<!--
db sqlserver
db.connection $AZURE_SQL_CONNECTION_STRING
files azure
files.config {ConnectionString:$AZURE_BLOB_CONNECTION_STRING,ContainerName:rockwind}
-->

{{ dbTableNamesWithRowCounts | textDump({ caption: 'Tables' }) }}

{{ `SELECT "Id", "CustomerId", "EmployeeId", "OrderDate" from "Order" ORDER BY "Id" DESC ${sqlLimit(5)}`
   | dbSelect | textDump({ caption: 'Last 5 Orders', headerStyle:'None' }) }}

{{ contentAllRootDirectories | map => `${it.Name}/` 
   | union(map(contentAllRootFiles, x => x.Name))
   | textDump({ caption: 'Root Files and Folders' }) }}

{{ find ?? '*.html' | assignTo: find }}
{{ find | contentFilesFind | map => it.VirtualPath | take(5) 
   | textDump({ caption: `Files matching: ${find}` }) }}

Live #Script with 'web watch'

What's even nicer than the fast feedback of running adhoc scripts? Is the instant feedback you get from being able to "watch" the same script!

To watch a script just replace run with watch:

$ web watch script-aws.ss -find *.png

The ability to run stand-alone adhoc scripts in an extensible dynamic scripting language feels like you're using a "developer enhanced" SQL Studio, where you can combine queries from multiple data sources, manipulate them with LINQ and quickly pipe results to dump utils to combine them in the same output for instant visualization.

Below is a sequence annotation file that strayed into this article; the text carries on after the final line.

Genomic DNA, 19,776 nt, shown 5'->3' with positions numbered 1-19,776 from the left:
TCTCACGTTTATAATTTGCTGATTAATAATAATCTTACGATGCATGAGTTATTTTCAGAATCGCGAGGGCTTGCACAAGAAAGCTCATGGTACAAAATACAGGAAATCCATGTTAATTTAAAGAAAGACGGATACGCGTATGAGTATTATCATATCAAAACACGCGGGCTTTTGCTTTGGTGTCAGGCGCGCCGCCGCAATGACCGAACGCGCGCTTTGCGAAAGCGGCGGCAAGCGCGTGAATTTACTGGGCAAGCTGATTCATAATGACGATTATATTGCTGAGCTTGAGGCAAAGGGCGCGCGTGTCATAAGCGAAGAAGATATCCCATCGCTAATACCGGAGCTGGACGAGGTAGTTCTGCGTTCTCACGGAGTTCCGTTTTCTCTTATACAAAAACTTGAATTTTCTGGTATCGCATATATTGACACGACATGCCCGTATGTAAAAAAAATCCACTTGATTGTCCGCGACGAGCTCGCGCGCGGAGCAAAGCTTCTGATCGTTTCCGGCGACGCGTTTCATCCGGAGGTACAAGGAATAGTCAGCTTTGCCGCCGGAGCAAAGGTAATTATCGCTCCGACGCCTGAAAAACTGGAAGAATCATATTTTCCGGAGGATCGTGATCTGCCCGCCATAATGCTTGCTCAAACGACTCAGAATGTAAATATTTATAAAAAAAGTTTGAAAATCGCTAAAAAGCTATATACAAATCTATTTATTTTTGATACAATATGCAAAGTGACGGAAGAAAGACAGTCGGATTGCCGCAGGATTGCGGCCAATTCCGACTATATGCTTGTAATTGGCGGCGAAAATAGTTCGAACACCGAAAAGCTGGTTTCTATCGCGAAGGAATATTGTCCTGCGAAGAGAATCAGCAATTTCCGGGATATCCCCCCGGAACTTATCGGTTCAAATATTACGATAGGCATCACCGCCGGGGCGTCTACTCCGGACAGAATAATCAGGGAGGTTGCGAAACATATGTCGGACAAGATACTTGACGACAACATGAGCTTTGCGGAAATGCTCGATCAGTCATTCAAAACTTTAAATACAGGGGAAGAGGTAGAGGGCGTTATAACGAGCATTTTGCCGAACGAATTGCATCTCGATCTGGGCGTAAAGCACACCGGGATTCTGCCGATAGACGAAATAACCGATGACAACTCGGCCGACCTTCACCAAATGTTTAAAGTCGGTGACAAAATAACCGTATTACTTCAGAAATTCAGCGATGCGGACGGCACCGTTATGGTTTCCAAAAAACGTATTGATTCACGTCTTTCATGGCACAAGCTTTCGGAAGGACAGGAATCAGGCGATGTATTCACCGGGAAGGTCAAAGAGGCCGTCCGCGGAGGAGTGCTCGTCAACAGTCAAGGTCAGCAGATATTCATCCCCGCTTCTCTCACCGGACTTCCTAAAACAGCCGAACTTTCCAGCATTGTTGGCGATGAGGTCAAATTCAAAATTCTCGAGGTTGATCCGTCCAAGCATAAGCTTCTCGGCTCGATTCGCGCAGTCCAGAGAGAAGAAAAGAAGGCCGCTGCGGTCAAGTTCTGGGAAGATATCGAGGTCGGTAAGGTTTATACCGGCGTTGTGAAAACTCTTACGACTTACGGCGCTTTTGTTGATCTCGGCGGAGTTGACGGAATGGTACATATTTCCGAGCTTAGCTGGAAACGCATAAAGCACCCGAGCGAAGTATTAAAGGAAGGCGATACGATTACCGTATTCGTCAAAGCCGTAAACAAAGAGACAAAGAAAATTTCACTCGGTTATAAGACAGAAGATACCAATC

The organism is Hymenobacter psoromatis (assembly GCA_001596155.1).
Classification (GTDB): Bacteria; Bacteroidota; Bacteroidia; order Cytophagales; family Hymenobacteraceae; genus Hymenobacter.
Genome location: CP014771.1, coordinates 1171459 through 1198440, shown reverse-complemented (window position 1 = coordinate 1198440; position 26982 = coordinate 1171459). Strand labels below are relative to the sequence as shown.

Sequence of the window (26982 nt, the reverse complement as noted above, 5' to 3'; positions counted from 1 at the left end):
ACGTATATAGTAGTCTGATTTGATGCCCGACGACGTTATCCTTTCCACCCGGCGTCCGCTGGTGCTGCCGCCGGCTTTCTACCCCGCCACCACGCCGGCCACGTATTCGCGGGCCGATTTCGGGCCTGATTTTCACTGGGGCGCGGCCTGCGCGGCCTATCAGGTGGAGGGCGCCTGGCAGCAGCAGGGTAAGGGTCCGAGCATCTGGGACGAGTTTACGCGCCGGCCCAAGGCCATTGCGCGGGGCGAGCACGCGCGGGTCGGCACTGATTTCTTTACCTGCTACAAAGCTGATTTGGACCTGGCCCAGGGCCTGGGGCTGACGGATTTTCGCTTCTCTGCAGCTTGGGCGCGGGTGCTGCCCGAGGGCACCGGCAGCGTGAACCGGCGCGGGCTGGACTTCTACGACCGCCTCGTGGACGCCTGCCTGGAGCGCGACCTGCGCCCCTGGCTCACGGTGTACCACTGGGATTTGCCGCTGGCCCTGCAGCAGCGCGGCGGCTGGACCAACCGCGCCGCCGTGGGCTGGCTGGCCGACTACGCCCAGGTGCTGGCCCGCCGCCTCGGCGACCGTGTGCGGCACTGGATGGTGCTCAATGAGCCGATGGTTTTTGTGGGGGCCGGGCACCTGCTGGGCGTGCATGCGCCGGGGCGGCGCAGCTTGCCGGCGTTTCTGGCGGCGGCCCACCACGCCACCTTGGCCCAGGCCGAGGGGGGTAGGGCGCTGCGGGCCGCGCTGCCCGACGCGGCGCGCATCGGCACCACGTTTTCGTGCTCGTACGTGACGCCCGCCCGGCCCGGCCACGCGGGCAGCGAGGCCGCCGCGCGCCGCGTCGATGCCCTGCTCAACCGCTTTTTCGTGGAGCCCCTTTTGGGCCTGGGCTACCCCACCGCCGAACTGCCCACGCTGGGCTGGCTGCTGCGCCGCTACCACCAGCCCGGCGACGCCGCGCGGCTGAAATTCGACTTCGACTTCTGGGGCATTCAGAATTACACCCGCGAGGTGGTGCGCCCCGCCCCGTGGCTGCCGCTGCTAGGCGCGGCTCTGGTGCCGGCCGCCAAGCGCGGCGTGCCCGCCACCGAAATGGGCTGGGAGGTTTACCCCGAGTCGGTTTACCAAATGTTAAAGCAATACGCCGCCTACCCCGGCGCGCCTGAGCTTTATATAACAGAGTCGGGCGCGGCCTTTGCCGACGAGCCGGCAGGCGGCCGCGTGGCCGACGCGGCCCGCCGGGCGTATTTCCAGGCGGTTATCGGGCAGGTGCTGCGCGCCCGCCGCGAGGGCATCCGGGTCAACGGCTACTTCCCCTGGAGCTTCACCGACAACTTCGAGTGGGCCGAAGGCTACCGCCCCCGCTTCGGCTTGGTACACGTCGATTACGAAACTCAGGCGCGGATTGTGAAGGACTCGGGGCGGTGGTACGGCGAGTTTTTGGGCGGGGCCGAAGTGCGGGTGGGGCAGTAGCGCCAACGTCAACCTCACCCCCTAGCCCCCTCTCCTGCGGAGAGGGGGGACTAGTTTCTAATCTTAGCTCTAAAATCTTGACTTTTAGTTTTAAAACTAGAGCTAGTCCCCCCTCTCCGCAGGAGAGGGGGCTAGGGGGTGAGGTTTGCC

#Script scripts can also be easily shared, maintained in gists and run on all different Win/OSX/Linux OS's that .NET Core runs on.

Live Transformations

Another area where "watched" scripts can shine is as a "companion scratch pad" assistant during development that you can quickly switch to and instantly test out live code fragments, calculations and transformations, e.g. This ends up being a great way to test out markdown syntax and Nuglify's advanced compression using our new minifyjs and minifycss Script Blocks:

<!--
debug false
-->

Markdown:
{{#markdown}}
## Title

> quote

Paragraph with [a link](https://example.org).
{{/markdown}}

JS:
{{#minifyjs}}
function add(left, right) {
    return left + right;
}
add(1, 2);
{{/minifyjs}}


CSS:
{{#minifycss}}
body {
    background-color: #ffffff;
}
{{/minifycss}}

Then run with:

$ web watch livepad.ss

Which starts a live watched session that re-renders itself on save, initially with:

Markdown:
<h2 id="title">Title</h2>
<blockquote>
<p>quote</p>
</blockquote>
<p>Paragraph with <a href="https://example.org">a link</a>.</p>

JS:
function add(n,t){return n+t}add(1,2)

CSS:
body{background-color:#fff}

Live Session